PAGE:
Talk about biting the hand that feeds you.

Voqal also donates to a broad range of liberal activist groups. The company’s 2016 Form 990 shows support for: Color of Change ($14,344); Common Cause ($220,000); the net neutrality group Free Press Action Fund ($40,790); the net neutrality group Fight for the Future ($25,000); the minimum wage group Colorado Families for a Fair Wage ($30,000); Arizona Wins ($25,000); and more.

Schwartz, Voqal’s president, has contributed to many Democrats. According to Open Secrets, he contributed to: Sen. Elizabeth Warren (D-Mass.) ($500); Sen. Bernie Sanders (I-Vt.) ($500); Sen. Michael Bennet (D-Colo.) ($500); and more.

As for the money Voqal spends in politics, “they use it for ballot initiatives, campaign finance, the death penalty,” and other issues, Carr told PJ Media.

These facts raise two major legal issues, Carr said. First, “are these entities qualified to hold these licenses — which are worth millions if not billions of dollars — if they’re not in fact doing the thing they’re supposed to be doing to have the licenses?” Second, “as nonprofits have they engaged in some illegal activity, which is self-dealing contracts that pay themselves or giving money to overt political activities?”

“We don’t know the answers at this point,” Carr admitted. “There may be an explanation that squares the circle but it certainly raises enough red flags.”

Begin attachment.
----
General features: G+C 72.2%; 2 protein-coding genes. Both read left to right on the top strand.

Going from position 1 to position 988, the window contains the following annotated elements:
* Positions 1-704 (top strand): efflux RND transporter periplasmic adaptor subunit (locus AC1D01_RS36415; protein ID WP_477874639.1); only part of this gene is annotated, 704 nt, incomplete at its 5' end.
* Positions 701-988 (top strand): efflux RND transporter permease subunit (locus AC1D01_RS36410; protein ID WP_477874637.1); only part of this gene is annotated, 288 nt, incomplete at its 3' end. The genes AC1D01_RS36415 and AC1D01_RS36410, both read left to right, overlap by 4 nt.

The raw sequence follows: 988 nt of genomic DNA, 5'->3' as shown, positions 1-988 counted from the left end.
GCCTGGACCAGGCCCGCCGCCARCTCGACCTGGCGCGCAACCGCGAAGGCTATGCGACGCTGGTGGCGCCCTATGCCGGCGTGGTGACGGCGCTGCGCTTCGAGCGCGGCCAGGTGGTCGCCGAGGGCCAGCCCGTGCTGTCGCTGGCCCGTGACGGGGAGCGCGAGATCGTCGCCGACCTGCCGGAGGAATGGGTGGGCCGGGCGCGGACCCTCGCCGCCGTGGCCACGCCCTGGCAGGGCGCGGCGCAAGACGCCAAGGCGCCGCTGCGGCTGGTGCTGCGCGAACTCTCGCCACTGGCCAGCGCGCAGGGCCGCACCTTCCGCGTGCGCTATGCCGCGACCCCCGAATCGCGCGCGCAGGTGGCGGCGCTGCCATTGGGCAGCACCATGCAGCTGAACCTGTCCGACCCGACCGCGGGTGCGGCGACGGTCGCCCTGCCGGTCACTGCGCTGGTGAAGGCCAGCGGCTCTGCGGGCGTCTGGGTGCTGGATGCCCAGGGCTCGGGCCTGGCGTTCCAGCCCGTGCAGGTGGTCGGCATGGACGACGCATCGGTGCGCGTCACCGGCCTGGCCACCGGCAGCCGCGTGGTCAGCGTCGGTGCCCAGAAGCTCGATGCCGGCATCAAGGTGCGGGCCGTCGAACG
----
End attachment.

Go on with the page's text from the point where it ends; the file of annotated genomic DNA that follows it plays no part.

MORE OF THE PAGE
Kristen Perry, chief communications officer at Voqal, told PJ Media the company is working on a response.

“We welcome Commissioner Carr’s interest in EBS and Voqal. We are reviewing the letter now and are focusing on responding to Commissioner Carr in a timely manner,” Perry said.

Carr also drew attention to Rockne Educational TV, another small nonprofit with an EBS license.

In his letter to Rockne President George Bott, Carr noted that in the 2017 tax year, Rockne reported $118,427 in revenue and $341,980 in assets. From those funds, Both paid himself $52,017, 44 percent of revenue.

“What work did you perform in exchange for that compensation?” Carr asked in his letter.

Yet from the funds, Both made grants totaling only $600, about 0.51 percent of revenue. According to FCC rules, “a minimum of five percent capacity” of the leased spectrum must be reserved for educational purposes.

It is long past time for the FCC to look into Voqal and Rockne. Carr also told PJ Media that the FCC will be voting this week to eliminate the educational exception, allowing it to be used freely with 5G broadband. The FCC will be applying some important changes to EBS services and beginning to hold these nonprofits accountable.


Follow Tyler O’Neil, the author of this article, on Twitter at @Tyler2ONeil.